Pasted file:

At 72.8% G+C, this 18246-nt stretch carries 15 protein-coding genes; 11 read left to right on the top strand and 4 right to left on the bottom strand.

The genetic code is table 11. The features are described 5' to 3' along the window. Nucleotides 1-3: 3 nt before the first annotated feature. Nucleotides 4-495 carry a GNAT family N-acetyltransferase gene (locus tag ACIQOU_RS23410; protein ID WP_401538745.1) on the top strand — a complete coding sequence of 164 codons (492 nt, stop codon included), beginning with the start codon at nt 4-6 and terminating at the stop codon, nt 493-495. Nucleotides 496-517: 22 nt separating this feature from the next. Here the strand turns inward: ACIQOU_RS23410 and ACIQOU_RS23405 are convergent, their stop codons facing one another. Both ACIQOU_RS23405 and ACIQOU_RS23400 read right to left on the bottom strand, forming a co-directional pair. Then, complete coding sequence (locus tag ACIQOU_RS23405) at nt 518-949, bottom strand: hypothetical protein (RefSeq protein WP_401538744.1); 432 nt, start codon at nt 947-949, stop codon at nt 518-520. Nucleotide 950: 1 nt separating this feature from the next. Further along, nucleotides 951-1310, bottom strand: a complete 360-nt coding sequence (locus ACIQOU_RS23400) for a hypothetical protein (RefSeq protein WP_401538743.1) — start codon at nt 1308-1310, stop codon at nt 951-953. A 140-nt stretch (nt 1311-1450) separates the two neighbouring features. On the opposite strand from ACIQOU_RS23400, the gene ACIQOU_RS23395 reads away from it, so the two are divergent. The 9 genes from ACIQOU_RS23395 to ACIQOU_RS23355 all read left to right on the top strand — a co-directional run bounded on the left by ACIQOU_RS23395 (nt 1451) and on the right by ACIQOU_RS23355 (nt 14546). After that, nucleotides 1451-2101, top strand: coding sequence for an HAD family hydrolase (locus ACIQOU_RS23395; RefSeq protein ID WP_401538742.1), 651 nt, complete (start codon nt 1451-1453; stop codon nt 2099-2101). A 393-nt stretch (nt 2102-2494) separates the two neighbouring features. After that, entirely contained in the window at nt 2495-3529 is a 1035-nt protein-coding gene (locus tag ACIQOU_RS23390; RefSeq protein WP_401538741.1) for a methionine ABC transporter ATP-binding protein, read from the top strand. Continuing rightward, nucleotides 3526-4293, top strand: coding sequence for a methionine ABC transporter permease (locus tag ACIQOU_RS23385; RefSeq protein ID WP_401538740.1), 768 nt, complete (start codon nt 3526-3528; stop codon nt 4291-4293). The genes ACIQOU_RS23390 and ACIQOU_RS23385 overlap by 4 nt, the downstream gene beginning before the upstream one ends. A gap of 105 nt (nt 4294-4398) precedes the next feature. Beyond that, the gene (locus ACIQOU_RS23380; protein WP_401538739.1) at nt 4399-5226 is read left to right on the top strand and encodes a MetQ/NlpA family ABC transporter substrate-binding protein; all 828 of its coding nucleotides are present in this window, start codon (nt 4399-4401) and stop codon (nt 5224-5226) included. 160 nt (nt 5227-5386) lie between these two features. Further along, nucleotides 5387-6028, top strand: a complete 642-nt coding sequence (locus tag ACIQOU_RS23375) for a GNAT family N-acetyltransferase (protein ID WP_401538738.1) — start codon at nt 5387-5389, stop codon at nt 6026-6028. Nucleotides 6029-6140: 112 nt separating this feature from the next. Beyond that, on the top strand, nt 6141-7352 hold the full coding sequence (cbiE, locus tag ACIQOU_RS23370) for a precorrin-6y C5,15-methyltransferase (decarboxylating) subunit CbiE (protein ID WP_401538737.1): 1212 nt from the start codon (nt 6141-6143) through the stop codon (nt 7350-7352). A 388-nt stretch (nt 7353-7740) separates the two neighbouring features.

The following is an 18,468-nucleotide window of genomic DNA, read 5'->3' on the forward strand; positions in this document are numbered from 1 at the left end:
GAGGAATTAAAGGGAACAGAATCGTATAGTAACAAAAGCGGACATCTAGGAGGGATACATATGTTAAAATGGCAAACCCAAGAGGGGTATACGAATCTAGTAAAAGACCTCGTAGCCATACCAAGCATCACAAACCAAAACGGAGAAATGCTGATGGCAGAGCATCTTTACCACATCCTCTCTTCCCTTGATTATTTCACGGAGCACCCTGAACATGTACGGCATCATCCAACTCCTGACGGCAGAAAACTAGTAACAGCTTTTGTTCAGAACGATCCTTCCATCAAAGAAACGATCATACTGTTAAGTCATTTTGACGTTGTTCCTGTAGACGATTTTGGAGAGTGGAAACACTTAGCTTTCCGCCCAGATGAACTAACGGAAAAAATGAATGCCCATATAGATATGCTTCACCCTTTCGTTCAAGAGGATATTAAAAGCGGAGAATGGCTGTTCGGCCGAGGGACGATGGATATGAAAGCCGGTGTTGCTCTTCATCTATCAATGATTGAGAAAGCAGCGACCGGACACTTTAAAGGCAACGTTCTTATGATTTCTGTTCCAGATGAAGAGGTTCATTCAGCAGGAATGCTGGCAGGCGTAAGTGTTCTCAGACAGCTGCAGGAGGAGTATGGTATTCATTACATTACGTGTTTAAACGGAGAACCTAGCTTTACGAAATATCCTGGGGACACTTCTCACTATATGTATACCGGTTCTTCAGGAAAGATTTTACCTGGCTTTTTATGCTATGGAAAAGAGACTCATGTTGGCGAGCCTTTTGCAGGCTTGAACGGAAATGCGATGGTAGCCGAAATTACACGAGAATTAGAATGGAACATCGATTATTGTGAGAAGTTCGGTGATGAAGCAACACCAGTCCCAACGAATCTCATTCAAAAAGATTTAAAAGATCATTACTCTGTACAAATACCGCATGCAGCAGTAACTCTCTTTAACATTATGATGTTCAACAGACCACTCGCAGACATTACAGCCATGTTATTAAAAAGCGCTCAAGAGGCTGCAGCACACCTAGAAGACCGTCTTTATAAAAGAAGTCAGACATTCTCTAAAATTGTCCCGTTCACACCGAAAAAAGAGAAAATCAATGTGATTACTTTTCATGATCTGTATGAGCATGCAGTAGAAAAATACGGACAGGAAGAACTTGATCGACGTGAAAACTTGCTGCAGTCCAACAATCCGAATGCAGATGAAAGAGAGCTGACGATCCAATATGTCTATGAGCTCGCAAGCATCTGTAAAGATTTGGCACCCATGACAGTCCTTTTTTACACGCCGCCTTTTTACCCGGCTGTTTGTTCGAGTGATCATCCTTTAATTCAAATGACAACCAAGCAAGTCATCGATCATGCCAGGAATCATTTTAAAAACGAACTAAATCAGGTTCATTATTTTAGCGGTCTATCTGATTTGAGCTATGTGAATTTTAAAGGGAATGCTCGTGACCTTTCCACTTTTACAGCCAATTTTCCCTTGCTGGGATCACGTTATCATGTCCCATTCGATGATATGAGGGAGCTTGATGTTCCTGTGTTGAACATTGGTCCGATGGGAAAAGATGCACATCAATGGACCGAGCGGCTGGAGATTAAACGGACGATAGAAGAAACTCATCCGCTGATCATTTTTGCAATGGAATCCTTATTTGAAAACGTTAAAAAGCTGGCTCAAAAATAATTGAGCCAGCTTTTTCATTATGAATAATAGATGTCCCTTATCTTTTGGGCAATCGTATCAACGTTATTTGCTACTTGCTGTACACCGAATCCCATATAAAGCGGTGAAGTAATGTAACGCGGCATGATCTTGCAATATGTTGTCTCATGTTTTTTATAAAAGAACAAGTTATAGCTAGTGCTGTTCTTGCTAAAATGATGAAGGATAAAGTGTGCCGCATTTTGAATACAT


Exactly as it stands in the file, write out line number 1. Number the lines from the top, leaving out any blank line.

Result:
At 72.8% G+C, this 18246-nt stretch carries 15 protein-coding genes; 11 read left to right on the top strand and 4 right to left on the bottom strand.